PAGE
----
An open communication system is the same thing. The railroads, telephone, telegraph and electric lines should have been nationalized from the outset. Not the rail-cars, or switches, but the actual lines themselves. Anything that requires the power of eminent domain to implement should remain in control of the government entity that took it. Only then can we guarantee everyone equal access, and not tie up free commerce with entities that would like to see you tied up and limited to their walled garden.

  • by LordArgon ( 1683588 ) on Friday September 23, 2011 @03:14PM (#37495164)

    Medievalist had a great response to this, but I have a few points that I'd also like you to see.

    First, it's utterly ridiculous to expect laws to start and remain unambiguous. Any half-decent engineer knows there are many ways a once-clear specification can be misunderstood, especially as your system grows and interacts with other systems. People miss cases or simply can't yet conceive of new situations. The goal of the law is what's important; losing site of the goals is what leads to ridiculous lawsuits and the litigation-heavy society we have now.

    Second, unambiguous laws are not necessarily just. For example, if you exceed the speed limit by 1 mph, you've technically broken to law, but have you really violated the spirit of the law? I would argue no; I would argue that the spirit is to keep people driving responsibly and safely and I don't think there's a magic speed where everybody drives like that. In a perfect world, I would rather have a subjective law focused on safety and rely on intelligent, upright enforcers to uphold the spirit. It's not a perfect world so we end up somewhere in the middle.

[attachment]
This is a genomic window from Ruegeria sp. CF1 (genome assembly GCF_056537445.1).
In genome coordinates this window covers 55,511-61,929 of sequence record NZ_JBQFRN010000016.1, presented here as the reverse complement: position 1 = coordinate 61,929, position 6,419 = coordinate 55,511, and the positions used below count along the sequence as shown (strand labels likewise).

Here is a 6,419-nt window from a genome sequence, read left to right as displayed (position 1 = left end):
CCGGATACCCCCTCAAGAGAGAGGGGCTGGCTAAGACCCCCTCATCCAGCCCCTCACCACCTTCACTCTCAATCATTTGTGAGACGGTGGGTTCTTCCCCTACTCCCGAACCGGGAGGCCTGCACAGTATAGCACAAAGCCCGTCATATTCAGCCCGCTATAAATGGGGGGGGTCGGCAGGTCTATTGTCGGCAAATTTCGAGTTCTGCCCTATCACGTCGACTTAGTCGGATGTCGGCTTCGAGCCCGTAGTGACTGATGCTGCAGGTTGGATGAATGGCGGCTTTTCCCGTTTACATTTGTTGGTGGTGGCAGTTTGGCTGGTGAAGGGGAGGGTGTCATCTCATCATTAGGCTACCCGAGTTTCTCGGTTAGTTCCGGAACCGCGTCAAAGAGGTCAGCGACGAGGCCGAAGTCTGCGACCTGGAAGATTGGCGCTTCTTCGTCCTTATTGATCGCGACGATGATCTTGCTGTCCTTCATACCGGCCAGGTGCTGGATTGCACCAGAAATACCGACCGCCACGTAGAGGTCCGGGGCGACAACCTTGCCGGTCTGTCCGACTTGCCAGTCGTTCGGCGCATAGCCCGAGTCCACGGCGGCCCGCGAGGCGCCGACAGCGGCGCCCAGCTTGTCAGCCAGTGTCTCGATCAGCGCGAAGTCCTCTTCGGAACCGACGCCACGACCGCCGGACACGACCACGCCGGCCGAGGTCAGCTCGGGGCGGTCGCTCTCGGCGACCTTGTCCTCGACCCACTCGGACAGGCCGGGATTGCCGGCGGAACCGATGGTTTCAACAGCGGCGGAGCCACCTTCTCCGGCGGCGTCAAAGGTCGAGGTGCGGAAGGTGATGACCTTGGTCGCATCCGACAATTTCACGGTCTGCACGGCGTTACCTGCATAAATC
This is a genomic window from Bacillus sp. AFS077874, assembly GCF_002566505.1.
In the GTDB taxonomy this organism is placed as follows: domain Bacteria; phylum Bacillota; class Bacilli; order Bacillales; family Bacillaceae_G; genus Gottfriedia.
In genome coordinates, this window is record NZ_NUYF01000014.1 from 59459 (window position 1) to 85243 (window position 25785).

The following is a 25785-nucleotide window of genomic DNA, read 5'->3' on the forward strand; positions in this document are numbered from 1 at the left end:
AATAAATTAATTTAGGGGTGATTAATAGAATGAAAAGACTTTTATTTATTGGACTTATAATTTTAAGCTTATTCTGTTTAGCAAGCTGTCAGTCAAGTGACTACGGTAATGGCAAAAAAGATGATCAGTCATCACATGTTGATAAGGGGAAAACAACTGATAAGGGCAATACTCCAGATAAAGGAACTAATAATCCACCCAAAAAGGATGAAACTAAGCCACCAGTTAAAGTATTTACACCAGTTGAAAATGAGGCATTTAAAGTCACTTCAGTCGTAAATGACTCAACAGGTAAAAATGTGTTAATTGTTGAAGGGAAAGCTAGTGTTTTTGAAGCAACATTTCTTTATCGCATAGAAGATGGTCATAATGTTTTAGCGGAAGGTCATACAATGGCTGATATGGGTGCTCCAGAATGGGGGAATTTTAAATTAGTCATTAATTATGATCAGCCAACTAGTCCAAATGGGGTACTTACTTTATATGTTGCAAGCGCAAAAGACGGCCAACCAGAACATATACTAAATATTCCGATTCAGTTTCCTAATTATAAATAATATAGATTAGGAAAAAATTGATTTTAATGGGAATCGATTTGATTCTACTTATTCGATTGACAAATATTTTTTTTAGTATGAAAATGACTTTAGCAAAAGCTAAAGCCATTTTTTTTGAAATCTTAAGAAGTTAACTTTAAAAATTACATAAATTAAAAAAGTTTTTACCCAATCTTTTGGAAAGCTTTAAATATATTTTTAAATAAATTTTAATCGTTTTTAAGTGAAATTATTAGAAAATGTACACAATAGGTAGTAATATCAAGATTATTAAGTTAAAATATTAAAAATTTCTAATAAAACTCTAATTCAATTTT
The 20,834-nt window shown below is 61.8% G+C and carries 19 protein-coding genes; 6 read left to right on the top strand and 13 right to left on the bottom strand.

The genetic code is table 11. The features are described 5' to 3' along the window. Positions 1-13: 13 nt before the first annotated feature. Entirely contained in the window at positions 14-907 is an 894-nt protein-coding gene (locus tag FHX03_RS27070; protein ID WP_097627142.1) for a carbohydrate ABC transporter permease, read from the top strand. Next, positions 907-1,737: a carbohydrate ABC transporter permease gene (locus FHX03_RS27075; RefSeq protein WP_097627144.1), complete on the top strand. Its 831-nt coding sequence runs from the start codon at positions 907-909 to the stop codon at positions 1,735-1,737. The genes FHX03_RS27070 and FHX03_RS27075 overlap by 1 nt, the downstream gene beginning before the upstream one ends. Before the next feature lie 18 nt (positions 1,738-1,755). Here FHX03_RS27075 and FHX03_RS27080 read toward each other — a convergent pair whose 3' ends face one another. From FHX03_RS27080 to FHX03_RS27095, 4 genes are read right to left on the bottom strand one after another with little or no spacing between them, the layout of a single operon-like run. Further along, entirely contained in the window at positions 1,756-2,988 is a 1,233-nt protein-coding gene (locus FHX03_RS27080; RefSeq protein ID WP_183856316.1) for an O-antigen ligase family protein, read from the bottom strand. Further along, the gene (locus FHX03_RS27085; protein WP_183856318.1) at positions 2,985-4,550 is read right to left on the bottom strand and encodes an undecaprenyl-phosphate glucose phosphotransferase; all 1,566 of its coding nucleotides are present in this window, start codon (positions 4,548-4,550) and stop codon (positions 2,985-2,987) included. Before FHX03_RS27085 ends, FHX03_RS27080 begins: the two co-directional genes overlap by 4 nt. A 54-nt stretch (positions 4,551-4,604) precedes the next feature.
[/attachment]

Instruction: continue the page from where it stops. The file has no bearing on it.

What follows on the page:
Finally, you're really focusing on the wrong thing. What we need are simple laws with clear goals and accountability for the people who enforce them (at all levels). Unfortunately, effective accountability is a very hard thing to create, but I'm sure we could do a hell of a lot better than we do now.

  • by imric ( 6240 ) on Friday September 23, 2011 @03:40PM (#37495464)

    You are incorrect. The type of law that you want to see is the type that is ALWAYS gamed; laws that disallow interpretation are the tools of tyranny. That's why the founders of the US specifically made the judicial system a separate branch of government on a par with the legislative and executive, rather than a simple tool of the executive, as the right would like it to be.